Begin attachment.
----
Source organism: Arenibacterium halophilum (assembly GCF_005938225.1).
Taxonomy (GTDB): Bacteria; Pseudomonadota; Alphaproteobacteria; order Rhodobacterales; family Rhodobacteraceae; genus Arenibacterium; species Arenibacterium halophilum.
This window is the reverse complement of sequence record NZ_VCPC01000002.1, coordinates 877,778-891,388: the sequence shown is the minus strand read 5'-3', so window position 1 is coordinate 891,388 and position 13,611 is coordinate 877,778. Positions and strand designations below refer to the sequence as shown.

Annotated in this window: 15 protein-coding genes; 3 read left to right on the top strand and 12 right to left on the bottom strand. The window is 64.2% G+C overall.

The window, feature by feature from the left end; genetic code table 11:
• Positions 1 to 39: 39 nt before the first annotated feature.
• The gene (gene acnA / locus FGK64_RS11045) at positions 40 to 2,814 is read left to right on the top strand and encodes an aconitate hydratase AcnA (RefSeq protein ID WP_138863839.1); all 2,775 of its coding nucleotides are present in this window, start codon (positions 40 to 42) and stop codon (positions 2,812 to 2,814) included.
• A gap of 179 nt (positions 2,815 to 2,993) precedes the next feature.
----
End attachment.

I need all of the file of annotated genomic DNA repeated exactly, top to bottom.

Source organism: Arenibacterium halophilum (assembly GCF_005938225.1).
Taxonomy (GTDB): Bacteria; Pseudomonadota; Alphaproteobacteria; order Rhodobacterales; family Rhodobacteraceae; genus Arenibacterium; species Arenibacterium halophilum.
This window is the reverse complement of sequence record NZ_VCPC01000002.1, coordinates 877,778-891,388: the sequence shown is the minus strand read 5'-3', so window position 1 is coordinate 891,388 and position 13,611 is coordinate 877,778. Positions and strand designations below refer to the sequence as shown.

Annotated in this window: 15 protein-coding genes; 3 read left to right on the top strand and 12 right to left on the bottom strand. The window is 64.2% G+C overall.

The window, feature by feature from the left end; genetic code table 11:
• Positions 1 to 39: 39 nt before the first annotated feature.
• The gene (gene acnA / locus FGK64_RS11045) at positions 40 to 2,814 is read left to right on the top strand and encodes an aconitate hydratase AcnA (RefSeq protein ID WP_138863839.1); all 2,775 of its coding nucleotides are present in this window, start codon (positions 40 to 42) and stop codon (positions 2,812 to 2,814) included.
• A gap of 179 nt (positions 2,815 to 2,993) precedes the next feature.